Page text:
STATE COLLEGE, Pa. (AP) – Bill O’Brien is leaving Penn State’s reclamation project in his successor’s hands.
Less than two years after replacing Joe Paterno as coach of the Nittany Lions, O’Brien will return to the NFL as coach of the Houston Texans, leaving a proud Penn State program in peril once again.READ MORE: Rowlett Restaurant Owner Explains No-Mask Policy After Asking Family To Leave
Two people familiar with the negotiations, speaking to The Associated Press on the condition of anonymity because an official announcement hasn’t been made, said O’Brien reached an agreement Thursday night to coach the Texans.
O’Brien bolted Penn State and a slew of players who pledged their commitment to the program in its darkest hour for the big bucks tossed his way by an NFL team desperately seeking to become contenders in the AFC.
O’Brien, a former offensive coordinator for the New England Patriots, took on perhaps college football’s toughest job in January 2012, adopting a program that was rattled by the Jerry Sandusky child sex abuse scandal. And despite a lack of scholarships, a bowl ban, an overall sense of doom, and many player defections from the late Paterno’s final roster, O’Brien led the Nittany Lions to two winning seasons (8-4, 7-5), restoring some tempered enthusiasm in Happy Valley.
But the Nittany Lions are back to the drawing board this week, after losing O’Brien in a similar circumstance that he turned down last year. After his debut season, O’Brien interviewed with the Jacksonville Jaguars and Cleveland Browns, among others, only to stay in State College.
But the Texans’ job was too good to pass up some 12 months later. Whereas the Browns and Jaguars were in the midst of complete overhauls, from the front office to the locker room, Houston is viewed as one of the best jobs in the NFL. The city is crazed for its Texans, there is plenty of talent on the roster — especially on defense — and the AFC South is a division that seemingly is up for grabs every season.
The NCAA penalties handed down in July triggered a clause in O’Brien’s contract that extends his deal the length of any sanctions handed down to Penn State, so O’Brien’s deal now runs through 2020. O’Brien received a restructured deal last year, after he decided to stay. Though the contract was set to run seven more seasons, a buyout clause will kick in to allow for his exit.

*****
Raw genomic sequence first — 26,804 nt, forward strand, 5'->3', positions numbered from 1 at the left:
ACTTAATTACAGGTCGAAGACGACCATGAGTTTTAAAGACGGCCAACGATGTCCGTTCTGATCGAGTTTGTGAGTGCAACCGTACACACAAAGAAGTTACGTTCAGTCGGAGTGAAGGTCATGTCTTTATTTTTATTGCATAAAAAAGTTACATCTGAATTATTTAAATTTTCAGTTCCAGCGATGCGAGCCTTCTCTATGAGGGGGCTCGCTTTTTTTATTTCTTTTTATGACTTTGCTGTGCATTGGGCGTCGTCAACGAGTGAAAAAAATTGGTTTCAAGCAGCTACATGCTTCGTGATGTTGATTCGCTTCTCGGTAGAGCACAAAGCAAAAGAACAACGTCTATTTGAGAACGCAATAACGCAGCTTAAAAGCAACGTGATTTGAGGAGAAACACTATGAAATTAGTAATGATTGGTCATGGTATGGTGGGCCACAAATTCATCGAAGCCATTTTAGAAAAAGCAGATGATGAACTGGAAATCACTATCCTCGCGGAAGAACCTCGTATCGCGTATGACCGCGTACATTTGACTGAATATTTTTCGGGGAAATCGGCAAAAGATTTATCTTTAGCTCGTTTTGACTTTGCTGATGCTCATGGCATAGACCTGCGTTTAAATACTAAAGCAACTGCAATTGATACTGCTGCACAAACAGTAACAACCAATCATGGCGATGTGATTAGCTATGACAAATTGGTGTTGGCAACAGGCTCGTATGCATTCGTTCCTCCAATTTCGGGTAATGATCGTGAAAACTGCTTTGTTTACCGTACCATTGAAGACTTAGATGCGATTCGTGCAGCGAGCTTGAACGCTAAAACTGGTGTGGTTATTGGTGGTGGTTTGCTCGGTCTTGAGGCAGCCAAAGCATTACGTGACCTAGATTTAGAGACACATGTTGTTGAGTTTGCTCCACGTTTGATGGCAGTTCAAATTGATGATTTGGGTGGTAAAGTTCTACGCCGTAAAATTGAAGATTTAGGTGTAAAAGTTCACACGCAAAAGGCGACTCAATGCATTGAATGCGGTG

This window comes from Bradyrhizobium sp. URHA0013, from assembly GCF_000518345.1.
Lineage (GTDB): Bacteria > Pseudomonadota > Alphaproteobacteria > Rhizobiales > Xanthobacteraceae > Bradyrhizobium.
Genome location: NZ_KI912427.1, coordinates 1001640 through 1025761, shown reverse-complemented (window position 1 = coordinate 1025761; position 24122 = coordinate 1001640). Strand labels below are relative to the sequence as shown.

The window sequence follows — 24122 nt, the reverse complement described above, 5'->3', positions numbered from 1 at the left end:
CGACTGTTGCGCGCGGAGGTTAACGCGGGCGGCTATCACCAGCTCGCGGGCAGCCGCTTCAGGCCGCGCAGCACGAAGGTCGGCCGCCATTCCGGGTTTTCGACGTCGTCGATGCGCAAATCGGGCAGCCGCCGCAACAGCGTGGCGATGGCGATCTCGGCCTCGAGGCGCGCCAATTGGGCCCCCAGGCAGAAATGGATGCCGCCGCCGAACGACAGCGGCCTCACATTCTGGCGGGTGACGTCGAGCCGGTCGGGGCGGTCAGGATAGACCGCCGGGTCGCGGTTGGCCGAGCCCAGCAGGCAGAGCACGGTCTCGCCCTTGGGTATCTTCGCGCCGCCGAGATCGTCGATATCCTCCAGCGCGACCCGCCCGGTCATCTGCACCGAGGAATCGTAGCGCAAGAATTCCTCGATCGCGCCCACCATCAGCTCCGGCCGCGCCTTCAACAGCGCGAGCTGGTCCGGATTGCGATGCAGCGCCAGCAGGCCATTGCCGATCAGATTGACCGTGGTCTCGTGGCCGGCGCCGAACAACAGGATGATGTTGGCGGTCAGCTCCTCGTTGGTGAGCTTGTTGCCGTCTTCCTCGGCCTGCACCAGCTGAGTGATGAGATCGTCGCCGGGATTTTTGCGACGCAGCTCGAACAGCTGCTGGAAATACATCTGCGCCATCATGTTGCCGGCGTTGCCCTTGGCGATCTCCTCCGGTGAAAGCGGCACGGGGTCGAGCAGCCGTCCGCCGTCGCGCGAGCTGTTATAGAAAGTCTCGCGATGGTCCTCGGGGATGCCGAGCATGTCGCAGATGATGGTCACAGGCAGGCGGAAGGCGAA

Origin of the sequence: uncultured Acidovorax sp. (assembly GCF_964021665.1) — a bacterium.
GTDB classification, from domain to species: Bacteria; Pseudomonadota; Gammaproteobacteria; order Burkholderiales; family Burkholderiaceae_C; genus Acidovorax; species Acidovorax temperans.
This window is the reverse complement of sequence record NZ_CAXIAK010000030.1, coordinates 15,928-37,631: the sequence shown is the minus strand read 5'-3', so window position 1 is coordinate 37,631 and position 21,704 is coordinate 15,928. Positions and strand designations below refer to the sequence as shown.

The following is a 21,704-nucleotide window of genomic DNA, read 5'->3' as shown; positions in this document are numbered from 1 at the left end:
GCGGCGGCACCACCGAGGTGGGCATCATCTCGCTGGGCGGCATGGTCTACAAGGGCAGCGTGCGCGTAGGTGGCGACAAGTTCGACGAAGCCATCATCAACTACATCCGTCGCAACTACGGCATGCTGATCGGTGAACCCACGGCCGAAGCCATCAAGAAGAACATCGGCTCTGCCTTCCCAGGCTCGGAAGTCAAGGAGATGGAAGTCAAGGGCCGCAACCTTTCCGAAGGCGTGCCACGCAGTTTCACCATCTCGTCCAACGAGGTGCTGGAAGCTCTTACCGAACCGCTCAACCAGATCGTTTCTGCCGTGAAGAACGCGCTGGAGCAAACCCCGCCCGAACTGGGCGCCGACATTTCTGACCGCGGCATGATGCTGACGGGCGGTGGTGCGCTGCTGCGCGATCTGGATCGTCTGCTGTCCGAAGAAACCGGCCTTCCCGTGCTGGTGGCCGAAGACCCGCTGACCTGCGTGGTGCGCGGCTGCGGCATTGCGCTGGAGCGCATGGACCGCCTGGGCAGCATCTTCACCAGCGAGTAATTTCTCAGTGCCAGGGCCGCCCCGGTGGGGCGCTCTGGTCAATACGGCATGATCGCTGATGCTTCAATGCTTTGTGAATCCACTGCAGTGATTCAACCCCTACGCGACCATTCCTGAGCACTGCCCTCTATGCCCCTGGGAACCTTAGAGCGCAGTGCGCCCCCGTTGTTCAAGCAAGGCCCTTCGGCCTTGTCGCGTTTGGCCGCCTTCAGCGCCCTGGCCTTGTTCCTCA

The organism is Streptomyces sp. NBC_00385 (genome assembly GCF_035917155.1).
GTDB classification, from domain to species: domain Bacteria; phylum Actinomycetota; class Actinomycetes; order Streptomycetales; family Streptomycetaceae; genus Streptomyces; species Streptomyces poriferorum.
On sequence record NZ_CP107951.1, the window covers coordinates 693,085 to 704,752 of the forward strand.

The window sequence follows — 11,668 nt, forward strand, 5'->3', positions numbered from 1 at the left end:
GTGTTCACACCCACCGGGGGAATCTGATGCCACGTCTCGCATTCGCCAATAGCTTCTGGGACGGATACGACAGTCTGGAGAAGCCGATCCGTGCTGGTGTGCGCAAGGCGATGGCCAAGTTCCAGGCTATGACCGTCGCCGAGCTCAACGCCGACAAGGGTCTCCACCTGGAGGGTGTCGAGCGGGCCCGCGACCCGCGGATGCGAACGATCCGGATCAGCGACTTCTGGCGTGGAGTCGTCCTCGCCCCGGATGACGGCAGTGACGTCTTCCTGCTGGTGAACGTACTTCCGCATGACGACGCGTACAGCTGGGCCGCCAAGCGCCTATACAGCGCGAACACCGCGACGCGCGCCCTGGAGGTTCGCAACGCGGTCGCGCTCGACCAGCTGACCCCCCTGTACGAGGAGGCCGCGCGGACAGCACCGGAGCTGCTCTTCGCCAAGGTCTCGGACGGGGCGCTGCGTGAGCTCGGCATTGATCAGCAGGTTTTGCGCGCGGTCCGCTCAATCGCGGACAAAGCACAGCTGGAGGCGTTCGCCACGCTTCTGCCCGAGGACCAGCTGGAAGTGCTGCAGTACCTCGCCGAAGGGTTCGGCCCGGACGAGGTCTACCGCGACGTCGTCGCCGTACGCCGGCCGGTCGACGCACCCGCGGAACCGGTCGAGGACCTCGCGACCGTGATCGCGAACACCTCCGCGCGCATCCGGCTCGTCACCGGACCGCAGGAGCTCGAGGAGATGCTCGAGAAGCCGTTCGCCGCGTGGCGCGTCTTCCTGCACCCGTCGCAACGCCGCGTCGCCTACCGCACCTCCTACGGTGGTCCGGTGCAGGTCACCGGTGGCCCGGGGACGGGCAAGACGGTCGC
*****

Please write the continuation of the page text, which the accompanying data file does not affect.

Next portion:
In the eyes of Nittany Nation, though, those are all logistics now. What O’Brien will make elsewhere, and what he’s inheriting at the game’s highest level, mean little to a fan base and community that has wrapped its arms around not only him, but his family as well. O’Brien tackled the challenge of replacing Paterno — at a critical time in the program’s history no less — with ferocity and passion. He changed the culture of the program by, among other things, instituting names on the backs of the jerseys, playing loud music during practice to fire up the players and prepare them for hostile environments, and overhauling the team’s offseason weight training program. All along, he was lauded for his efforts.
At the same time, though, he always paid homage to Paterno, and the legacy he built with the Nittany Lions. He said and did the right things, and made the absolute most of the 24 games he was given at Penn State.
Which, in the end, made him even more marketable to the NFL.
Of course, that is little consolation to Penn State. The Nittany Lions need to prepare for life in the expanded Big Ten next season, and need a new leader to help them do so. While Penn State is still a destination job in college football, the roadblocks are still many as the program continues to build back up, post-Sandusky:
- Though there is talk that this may be reduced at some point, Penn State’s bowl ban has not been lifted yet, and runs through the 2015 season.
- Though some scholarships have been restored, there is not the full allotment that other Big Ten schools — including new members Rutgers and Maryland — have at their disposal.
- Recruiting season is in full swing right now, a time when anxious high school seniors may cross the Nittany Lions off their list.